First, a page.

Computer cases come in a variety of shapes and sizes. After all, the equipment itself doesn't care if it has a case around it or not. In a zero-gravity environment, the components COULD be connected by nothing but wires and cables and function normally (though the torque provided by the spinning disks would probably twist cables and cause the drives to bounce around at the ends of their wires, possibly striking other components, the walls or furnishings, and maybe shorting something out, causing a huge fire that kills several people through burns and smoke inhalation, if somebody doesn't first spin a weightless drop of liquid that is harmless until it hits an electrical component at which time it converts into a noxious gas that, while it doesn't in itself kill, disables the voluntary nerves, causing the computer user to die because he CAN'T FEED HIMSELF!). But I digress. All in all, I'll stick with a case.
Cases can be made for laptop, notebook or fixed location use. I'm going to concern myself with the fixed location cases. This is because the characteristics of laptops and notebooks have similar qualities but on a smaller scale. Desktop cases sit flat and the disk drives and motherboard also sit flat. In a mini-tower or tower case the motherboard sits vertical while the disk drives normally sit horizontal. Some cases have 3.5" format drive bays that mount vertically.
Power supply, motherboard and disk drives mount to the case. Buying a case usually means buying a power supply as these are sold as a unit. A panel on the front has the power, turbo and reset switches and also has the power, turbo and hard disk LED's. It also sometimes has a keylock switch. These switches and lights connect to pin headers on the motherboard.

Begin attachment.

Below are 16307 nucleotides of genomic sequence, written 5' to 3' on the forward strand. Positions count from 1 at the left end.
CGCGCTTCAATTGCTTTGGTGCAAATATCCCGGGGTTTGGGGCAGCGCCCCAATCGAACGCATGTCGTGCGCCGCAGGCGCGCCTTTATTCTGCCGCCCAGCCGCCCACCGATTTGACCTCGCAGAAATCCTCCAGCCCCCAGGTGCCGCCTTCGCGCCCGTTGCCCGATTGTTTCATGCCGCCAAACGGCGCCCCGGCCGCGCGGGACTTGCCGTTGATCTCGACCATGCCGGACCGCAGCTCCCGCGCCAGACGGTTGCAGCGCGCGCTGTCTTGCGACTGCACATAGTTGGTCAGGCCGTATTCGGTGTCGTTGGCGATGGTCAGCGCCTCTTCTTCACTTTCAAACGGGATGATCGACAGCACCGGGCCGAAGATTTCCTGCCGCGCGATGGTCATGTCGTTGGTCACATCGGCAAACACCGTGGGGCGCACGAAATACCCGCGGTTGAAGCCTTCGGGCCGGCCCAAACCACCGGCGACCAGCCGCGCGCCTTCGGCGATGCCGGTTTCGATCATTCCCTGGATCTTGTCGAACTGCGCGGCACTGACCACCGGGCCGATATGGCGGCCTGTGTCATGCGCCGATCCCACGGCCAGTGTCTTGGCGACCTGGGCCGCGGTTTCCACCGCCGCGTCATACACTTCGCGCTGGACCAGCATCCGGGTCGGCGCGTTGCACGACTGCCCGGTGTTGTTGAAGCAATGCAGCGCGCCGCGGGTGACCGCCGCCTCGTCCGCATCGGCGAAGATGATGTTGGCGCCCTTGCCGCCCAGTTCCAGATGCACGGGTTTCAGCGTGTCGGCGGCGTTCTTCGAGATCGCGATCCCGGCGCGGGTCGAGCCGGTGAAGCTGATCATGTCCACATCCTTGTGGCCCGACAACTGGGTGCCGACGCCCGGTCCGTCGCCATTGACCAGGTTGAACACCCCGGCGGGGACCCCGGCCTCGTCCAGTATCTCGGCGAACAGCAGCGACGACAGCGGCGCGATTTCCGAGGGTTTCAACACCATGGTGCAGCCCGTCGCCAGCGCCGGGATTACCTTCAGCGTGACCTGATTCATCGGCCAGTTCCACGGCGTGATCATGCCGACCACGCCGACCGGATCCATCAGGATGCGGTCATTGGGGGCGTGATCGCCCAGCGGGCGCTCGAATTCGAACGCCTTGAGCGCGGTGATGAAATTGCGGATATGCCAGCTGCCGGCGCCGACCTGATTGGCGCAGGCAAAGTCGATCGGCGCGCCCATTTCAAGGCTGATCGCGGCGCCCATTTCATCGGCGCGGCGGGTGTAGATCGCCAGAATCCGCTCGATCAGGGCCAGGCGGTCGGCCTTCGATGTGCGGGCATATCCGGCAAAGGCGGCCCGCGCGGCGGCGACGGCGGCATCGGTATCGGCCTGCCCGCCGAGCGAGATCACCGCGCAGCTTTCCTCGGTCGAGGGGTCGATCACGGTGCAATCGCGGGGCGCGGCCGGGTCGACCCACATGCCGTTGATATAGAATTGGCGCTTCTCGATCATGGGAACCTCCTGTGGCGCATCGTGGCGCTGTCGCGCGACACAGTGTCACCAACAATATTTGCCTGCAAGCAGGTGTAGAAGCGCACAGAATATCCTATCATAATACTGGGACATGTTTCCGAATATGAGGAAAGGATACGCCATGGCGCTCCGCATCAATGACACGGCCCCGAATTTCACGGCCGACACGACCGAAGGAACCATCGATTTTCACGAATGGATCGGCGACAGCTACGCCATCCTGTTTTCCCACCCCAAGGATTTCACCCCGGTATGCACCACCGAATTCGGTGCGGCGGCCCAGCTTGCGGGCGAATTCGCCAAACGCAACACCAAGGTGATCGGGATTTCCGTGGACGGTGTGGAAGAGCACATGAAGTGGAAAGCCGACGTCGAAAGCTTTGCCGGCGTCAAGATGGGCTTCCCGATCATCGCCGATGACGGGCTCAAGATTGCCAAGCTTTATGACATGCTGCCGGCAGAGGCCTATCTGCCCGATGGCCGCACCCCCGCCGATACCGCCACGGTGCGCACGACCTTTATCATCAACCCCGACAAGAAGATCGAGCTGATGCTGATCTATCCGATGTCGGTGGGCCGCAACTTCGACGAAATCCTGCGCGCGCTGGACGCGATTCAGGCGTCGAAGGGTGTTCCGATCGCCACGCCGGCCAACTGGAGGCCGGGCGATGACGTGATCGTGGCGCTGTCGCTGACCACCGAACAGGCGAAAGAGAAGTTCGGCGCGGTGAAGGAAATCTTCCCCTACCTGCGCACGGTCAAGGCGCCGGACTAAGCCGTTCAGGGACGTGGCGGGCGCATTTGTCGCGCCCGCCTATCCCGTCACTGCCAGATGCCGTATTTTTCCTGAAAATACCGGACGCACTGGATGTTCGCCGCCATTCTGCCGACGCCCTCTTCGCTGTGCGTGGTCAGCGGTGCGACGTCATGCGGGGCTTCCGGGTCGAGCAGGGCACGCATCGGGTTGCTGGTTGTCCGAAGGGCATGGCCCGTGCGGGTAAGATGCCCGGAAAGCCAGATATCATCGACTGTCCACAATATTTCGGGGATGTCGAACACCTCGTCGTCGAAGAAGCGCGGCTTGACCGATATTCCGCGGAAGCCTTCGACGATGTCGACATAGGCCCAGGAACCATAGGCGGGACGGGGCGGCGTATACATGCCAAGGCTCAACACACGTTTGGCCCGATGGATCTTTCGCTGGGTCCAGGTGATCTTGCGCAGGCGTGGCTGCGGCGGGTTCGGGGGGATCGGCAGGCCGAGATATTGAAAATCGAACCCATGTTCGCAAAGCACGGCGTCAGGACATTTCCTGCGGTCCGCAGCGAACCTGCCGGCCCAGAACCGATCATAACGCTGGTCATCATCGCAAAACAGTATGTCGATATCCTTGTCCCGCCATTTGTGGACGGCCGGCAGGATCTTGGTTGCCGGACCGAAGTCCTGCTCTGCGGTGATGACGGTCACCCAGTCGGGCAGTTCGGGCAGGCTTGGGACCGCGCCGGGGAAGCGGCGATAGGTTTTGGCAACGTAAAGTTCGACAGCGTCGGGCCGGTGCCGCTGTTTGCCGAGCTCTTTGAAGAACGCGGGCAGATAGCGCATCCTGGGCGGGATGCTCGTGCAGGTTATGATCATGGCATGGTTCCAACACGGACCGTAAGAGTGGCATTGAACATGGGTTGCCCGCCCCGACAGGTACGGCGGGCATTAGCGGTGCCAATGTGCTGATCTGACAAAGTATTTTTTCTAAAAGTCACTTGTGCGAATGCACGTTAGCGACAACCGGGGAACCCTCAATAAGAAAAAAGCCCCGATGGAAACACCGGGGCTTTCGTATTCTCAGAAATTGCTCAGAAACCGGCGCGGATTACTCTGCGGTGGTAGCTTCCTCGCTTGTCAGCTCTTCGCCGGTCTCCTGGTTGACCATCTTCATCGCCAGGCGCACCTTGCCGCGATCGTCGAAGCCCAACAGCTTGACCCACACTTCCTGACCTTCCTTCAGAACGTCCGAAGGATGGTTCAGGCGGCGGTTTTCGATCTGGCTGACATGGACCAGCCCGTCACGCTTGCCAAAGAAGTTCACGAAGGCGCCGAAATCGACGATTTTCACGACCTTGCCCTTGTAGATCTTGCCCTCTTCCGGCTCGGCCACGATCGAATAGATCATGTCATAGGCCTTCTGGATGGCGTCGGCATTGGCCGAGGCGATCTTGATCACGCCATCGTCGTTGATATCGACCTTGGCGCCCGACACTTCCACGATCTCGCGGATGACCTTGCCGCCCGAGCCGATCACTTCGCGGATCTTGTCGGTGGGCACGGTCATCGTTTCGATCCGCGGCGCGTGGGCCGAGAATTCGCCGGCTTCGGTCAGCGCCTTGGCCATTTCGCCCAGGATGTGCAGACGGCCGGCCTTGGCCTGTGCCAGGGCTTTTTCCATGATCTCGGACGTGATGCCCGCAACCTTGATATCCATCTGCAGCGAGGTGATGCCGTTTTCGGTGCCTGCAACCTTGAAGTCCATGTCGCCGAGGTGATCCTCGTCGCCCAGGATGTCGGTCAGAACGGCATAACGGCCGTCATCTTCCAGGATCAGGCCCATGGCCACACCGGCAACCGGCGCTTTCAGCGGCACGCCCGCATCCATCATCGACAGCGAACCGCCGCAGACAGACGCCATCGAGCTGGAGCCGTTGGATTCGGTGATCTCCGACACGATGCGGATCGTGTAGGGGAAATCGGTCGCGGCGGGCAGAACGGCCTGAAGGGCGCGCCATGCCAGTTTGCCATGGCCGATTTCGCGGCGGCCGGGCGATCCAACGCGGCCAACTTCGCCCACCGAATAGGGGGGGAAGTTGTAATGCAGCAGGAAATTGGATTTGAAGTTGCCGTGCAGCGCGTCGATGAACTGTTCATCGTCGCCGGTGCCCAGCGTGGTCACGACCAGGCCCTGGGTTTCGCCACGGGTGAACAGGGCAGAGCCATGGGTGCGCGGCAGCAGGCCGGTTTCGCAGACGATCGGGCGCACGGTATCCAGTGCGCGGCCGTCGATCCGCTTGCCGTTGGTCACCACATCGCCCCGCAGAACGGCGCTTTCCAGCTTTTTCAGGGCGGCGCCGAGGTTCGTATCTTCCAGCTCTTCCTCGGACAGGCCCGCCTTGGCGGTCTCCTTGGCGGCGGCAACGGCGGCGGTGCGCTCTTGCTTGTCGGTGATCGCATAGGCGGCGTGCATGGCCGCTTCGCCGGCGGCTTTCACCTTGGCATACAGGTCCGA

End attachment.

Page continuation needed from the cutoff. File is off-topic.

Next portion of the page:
On the bottom panel is where the motherboard is mounted. Plastic stand-offs clip into the motherboard at certain locations and metal stand-off screws are screwed into the panel. Fobs on the plastic stand-off clips slide into slots on the panel and screw holes are lined up over the stand-off screws. The motherboard is now screwed in place.
In the front of the case are the drive bays. The drive bays on today's desktop computers come in two standard formats, 5.25" and 3.5". The large 5.25", half-height disk drive will just fit into a 5.25" bay and is screwed in at four screw holes on its sides. Some five and a quarter drive bays are wider than that and you must screw on guides that fit into the bay slots. Three and a half inch drive bays fit the smaller hard disks and 3.5" floppy drives. Again, the drives are normally secured with four screws. Mounting kits can be added to 3.5" drives to make them fit into cases that have 5.25" but no 3.5" drive bays.
On the back of the case are the expansion slots. On a typical, non-riser case, there are seven or eight expansion slots perpendicular from the motherboard. They allow cable connections to the expansion cards without opening up the case. On the top of each slot is a place for the spoon on the card to be screwed down so that the card will not slide out of its slot.
So, the case holds four major components: 1) Power Supply 2) Motherboard 3) Disk Drives 4) Expansion Cards. And, of course, the cabling that connects these components one to the other.
Updated January 24, 1998, 10:52pm. firstname.lastname@example.org